The District attorney made it clear that she was not opposed to a contributory plan being enacted, given the current economic climate, but would appreciate sensible thoughtful process that considers the unintended consequences that could result. She said, “I understand completely the gravity of the economic issues facing our County government and, further, that I fully support smart, real and effective change as long as it is designed to deliver essential services to the taxpayers in this County in the most efficient manner.  What I am opposed to are changes that are not smart, real or effective—and the consequences of these proposals you have before you have neither been thought out or planned for adequately.”  

The $1.2 million dollars of projected savings for 2010 in County Executive proposal is overstated
County Finance Commissioner Ann Marie Berg discussed the existing plan as administered currently by POMCO. She confirmed that contrary to the impression given to the public that county employees do not pay for health insurance coverage, some county employees do pay part of the costs for their health coverage. Berg also clarified on the record that the $22,000 costs of family coverage on which the County Executive’s savings were based is erroneous.  She said that the “$22,000 is the overall cumulative costs of the POMCO family plan, which includes HMO, Medicare Part B, dental and vision plans,” said Commissioner Berg.  According to records, the baseline cost of a family plan that the County pays for health coverage only under the POMCO contract for County employees is only $19,500. 

“One of the problems I’m having with this whole discussion is that people are irresponsibly throwing out all kinds of numbers in terms of this plan,” said Board Chairman Ken Jenkins (D-Yonkers).  “It is completely irresponsible that people are suggesting that our [POMCO] family plan costs $22,000 a year, and it doesn’t.  Let’s compare apples to apples. Quite frankly, the fundamental goal of this Committee was to conduct this type of analysis and to get to the root of these issues, and honestly, we are having numbers presented to the public that are simply not true.  Taxpayers need real tax relief and fiscal leadership, not politics as usual with officials playing fast and loose with the numbers.”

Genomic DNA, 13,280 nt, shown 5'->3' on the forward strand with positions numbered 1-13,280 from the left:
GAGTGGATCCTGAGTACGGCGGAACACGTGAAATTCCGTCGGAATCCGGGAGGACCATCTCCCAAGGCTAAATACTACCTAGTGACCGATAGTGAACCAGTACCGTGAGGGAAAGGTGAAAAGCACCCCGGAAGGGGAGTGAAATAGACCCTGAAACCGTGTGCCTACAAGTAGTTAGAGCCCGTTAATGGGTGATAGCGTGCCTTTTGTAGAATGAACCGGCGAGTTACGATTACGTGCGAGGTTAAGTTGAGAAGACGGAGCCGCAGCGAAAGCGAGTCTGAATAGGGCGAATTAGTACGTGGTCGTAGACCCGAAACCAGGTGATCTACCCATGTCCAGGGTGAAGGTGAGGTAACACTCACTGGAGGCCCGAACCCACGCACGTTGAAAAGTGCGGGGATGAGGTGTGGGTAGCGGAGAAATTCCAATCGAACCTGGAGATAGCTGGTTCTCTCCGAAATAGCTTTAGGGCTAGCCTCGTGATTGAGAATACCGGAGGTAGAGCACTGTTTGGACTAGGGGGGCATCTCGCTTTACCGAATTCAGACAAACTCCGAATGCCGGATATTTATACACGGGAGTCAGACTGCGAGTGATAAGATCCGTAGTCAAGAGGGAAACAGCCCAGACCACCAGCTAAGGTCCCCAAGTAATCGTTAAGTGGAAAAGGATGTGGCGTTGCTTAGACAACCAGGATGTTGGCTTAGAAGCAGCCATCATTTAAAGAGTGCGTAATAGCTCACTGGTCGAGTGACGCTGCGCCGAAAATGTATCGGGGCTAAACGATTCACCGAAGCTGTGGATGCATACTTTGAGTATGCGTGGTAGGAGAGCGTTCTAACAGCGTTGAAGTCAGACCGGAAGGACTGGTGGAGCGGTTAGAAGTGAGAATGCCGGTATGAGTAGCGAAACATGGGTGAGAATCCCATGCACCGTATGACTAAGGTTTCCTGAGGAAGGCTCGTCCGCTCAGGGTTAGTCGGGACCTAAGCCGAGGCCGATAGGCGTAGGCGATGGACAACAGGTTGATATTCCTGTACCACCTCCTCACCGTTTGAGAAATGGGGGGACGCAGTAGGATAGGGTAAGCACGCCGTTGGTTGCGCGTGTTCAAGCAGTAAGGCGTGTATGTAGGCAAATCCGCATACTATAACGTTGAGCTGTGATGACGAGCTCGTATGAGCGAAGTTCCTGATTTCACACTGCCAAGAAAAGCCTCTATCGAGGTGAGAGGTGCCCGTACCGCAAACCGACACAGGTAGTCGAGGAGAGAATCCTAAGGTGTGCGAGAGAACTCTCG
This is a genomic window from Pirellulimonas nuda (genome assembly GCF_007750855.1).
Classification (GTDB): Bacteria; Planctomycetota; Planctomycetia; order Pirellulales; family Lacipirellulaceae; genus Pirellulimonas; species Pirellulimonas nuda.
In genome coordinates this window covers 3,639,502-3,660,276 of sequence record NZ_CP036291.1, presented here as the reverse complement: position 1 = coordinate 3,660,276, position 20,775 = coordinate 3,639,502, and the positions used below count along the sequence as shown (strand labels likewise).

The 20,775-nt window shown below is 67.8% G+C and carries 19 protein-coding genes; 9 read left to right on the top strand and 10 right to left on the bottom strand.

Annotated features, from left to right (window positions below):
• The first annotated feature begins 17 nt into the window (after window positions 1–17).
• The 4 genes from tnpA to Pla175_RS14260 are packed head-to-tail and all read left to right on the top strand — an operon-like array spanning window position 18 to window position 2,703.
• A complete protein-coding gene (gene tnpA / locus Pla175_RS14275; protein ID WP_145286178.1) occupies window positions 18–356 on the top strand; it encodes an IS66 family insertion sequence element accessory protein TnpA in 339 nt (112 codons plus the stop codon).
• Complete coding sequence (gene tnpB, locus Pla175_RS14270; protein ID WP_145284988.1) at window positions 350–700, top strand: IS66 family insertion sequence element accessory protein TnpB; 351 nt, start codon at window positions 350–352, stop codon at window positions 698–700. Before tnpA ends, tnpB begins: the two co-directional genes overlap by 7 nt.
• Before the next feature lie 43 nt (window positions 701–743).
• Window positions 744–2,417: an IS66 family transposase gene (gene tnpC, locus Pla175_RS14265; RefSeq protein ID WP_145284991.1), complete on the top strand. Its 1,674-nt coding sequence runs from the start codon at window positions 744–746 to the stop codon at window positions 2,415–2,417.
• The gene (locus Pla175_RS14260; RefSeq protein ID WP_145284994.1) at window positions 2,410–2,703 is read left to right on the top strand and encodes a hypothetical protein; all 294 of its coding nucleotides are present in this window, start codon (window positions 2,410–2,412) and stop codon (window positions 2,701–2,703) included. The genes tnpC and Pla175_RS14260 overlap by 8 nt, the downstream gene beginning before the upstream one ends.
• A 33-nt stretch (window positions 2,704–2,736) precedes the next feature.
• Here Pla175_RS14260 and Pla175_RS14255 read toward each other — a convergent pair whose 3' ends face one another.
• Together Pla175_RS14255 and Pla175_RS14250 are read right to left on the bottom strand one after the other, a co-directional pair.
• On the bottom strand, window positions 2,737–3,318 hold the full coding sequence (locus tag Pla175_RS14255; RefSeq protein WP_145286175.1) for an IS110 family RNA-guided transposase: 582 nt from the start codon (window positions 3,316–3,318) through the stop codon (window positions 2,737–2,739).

POMCO Representatives Gave Updates on Current Plan
Jennifer Zando, Director of Account Management and Vanessa Flynn, Vice President of Client Services of POMCO briefed the Committee on its current plan with the County.  They explained that Westchester County used to have a fully insured plan with Empire Blue Cross Blue Shield as its insurance carrier. The County determined that it would be more cost-effective for the County to be self-insured. It then changed from Empire to a self-insured plan administered by POMCO as the 3rd party administrator. They informed the Committee that the current plan already contained a ‘working spouse’ exclusion, which prevents a working spouse from using the POMCO plan as a primary source of insurance.

POMCO representatives indicated that they provide the County regular reports on ways to save money on health insurance. The Committee requested copies of the reports be forwarded to the Legislature on a regular basis.  The Committee also requested that POMCO provide a various plan comparisons and recommendations for alternative for non-represented employees. 

Legal Opinion requested from the County Attorney
Last week, the Committee requested a legal opinion from the County Attorney on the legal implications of plan revisions without the input of other the duly elected branches of county government (District Attorney’s office, County Clerk and the Judiciary) and without the required fiscal impact statement. These separately elected offices were not consulted by the County Executive before proposal of his plan. “We need to be working together on these important policy issues that cross intersect various branches of government that are managed by officials separately elected by Westchester residents to administer their offices. It is neither prudent nor reasonable to implement a policy that could have devastating impact on another elected official’s agency without consulting him or her,” said Vice-Chairman Williams.